Time is the only sure cure for colds and flus but there are things you can do to prevent getting them in the first place and hasten your recovery if you do, especially with the flu.
Influenza is like the cold in that they are both respiratory infections caused by viruses. If a cold is misdiagnosed as flu, there’s no problem. At worst, a cold can occasionally lead to secondary bacterial infections of the middle ear or sinuses, which can be treated. But if the flu is misdiagnosed as a bad cold, potentially life-threatening flu complications like pneumonia may be overlooked.
Usually colds begin slowly, 2-3 days after infection with the virus. The first symptoms are perhaps a scratchy, sore throat, followed by sneezing and a runny nose. Temperature is usually normal or only slightly elevated. A mild cough can develop later. Symptoms tend to be worse in infants and young children, who sometimes run temperatures of up to 102°F (39°C). Cold symptoms usually last from two days to a week.
Indications of the flu include sudden onset with a headache, dry cough, and chills. The symptoms quickly become more severe than those of a cold. The flu sufferer often experiences fatigue with muscle aches in the back and legs. Fever of up to 104°F (40°C) is common. The fever typically begins to subside on the second or third day, and then respiratory symptoms like nasal congestion and sore throat appear. Fatigue and weakness may continue for days or even weeks.
Cold and flu-like symptoms can sometimes mimic more serious illnesses like strep throat, measles, and chickenpox. Allergies, too, can resemble colds with their runny noses, sneezing and malaise. With the typical symptoms, it is not necessary to contact your doctor immediately. However, if symptoms persist, become severe or localized in the throat, stomach or lungs, or if other symptoms such as vomiting and behavioral changes occur, professional help should be sought.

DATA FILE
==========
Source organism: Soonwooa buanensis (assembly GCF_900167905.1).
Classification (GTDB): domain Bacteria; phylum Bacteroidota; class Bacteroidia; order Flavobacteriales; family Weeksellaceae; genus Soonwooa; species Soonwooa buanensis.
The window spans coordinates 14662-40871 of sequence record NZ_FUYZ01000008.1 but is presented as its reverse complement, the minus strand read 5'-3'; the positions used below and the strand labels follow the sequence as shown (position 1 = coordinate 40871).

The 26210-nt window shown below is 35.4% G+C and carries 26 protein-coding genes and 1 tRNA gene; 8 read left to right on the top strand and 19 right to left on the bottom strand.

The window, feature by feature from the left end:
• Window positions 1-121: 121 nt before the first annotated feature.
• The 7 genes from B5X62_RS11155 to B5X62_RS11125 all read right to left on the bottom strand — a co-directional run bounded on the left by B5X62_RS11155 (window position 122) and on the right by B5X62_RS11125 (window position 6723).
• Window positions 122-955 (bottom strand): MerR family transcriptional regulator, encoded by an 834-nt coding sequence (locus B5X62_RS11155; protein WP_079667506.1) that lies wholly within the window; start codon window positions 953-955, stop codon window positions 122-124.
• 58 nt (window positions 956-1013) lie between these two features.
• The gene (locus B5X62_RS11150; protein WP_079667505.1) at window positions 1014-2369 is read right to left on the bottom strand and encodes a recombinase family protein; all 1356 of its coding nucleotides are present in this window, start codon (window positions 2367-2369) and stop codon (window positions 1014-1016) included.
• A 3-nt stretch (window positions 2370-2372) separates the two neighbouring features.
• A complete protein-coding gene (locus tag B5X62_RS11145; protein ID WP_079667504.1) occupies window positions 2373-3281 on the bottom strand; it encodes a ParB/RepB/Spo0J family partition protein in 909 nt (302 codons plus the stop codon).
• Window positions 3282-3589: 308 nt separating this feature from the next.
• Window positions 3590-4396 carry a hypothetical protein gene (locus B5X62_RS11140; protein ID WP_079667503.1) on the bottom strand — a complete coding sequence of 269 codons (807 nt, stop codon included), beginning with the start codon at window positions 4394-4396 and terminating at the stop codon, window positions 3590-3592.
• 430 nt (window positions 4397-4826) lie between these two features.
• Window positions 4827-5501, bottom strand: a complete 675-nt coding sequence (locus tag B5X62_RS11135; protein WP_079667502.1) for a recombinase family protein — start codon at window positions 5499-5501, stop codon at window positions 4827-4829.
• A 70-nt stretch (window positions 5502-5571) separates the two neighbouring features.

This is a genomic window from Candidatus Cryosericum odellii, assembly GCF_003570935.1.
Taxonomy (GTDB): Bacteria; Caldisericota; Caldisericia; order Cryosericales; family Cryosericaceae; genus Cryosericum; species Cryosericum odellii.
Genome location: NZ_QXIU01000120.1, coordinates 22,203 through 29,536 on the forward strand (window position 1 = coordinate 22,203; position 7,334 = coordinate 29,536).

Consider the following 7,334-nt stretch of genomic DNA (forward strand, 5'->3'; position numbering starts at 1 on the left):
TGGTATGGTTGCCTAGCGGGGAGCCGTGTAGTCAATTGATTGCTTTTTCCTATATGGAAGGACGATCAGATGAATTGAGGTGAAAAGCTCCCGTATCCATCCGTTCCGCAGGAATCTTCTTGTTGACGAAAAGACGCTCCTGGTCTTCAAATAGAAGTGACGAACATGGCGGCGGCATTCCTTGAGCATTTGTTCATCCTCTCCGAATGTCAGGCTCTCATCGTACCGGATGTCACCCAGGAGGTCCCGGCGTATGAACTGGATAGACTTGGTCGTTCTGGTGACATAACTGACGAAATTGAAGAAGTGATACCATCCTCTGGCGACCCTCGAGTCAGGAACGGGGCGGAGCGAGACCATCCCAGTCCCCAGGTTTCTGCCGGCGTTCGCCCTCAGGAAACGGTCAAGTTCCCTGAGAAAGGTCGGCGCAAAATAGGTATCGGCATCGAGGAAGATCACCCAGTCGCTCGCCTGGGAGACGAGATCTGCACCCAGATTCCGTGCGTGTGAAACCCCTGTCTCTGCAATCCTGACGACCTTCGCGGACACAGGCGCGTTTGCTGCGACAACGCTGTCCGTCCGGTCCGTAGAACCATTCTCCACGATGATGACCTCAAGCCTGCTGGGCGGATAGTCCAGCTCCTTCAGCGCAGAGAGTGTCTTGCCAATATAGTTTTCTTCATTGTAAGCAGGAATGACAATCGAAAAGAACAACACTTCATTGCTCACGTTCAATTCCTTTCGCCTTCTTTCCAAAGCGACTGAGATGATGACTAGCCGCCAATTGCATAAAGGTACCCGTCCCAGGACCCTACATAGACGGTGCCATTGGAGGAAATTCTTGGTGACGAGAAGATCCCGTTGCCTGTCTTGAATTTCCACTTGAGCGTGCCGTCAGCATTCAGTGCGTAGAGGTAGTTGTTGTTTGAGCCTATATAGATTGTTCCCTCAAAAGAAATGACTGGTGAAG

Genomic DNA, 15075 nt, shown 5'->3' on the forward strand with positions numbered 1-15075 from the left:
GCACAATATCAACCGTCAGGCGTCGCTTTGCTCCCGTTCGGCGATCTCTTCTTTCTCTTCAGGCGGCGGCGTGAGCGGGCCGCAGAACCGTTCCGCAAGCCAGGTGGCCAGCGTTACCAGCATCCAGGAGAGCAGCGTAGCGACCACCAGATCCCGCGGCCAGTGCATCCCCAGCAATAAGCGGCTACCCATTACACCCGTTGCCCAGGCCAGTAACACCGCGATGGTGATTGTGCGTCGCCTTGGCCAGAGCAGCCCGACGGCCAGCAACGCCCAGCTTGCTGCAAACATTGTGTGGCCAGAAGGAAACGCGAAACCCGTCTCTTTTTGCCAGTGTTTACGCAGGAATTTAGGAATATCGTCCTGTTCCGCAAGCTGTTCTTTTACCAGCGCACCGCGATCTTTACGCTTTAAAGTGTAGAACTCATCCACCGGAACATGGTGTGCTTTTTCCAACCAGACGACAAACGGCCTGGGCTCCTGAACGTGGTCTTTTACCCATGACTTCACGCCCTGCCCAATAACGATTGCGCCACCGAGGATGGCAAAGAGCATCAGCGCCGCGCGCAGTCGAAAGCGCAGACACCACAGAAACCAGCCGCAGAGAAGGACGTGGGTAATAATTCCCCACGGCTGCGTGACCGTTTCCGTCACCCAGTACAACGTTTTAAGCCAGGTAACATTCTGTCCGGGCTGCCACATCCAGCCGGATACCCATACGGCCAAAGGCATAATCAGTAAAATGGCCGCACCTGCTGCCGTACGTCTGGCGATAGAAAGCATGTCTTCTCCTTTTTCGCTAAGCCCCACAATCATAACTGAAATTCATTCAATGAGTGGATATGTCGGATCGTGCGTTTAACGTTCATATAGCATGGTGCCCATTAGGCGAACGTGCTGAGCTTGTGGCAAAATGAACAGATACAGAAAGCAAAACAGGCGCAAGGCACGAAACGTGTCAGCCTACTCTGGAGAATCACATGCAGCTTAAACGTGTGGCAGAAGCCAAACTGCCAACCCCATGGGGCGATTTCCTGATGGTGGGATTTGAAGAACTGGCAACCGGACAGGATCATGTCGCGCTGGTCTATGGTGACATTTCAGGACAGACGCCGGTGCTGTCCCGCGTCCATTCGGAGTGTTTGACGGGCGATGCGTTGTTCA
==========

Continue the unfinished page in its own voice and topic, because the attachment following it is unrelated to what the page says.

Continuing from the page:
Because the symptoms of the common cold are caused by more than 200 different viruses–most by “rhinoviruses” (from the Greek rhin, meaning “nose”)–the development of a vaccine isn’t feasible. To minimize the spread of colds, people should try to keep their defenses up and their exposure down.
The current medical treatment for colds includes antihistamines, cough suppressants, decongestants and other treatments which tend to suppress cold symptoms, making people more comfortable. Sometimes antibiotics are used, even though we know that they do not work on viruses. However, they may be useful for secondary infections that develop as a result of the viral infection. Very little treatment is usually directed toward building the immune system to help prevent recurrence.
The symptoms experienced during the flu are the body’s natural attempt to eliminate the infection. For example, the body raises its temperature (i.e., produces a fever) high enough to kill the infecting organism and increases mucus production to soothe irritated tissues that have become inflamed due to the immune system’s response. The goal of naturopathic treatment is to work with the body’s defense mechanisms by enhancing the immune system rather than suppress the flu symptoms with analgesics and cough medications. So, when treating with natural therapeutics, flu symptoms may temporarily worsen, but the duration of the illness will probably be shorter and secondary infections may be reduced or prevented.
Natural medicine suggests you only keep an eye on a fever, not letting it get dangerously high. Some doctors say not to take any action unless it gets over 103-104°F (39.4-40°C). While long-term fevers can be dangerous, a fever that runs its natural course is usually quite safe if monitored closely.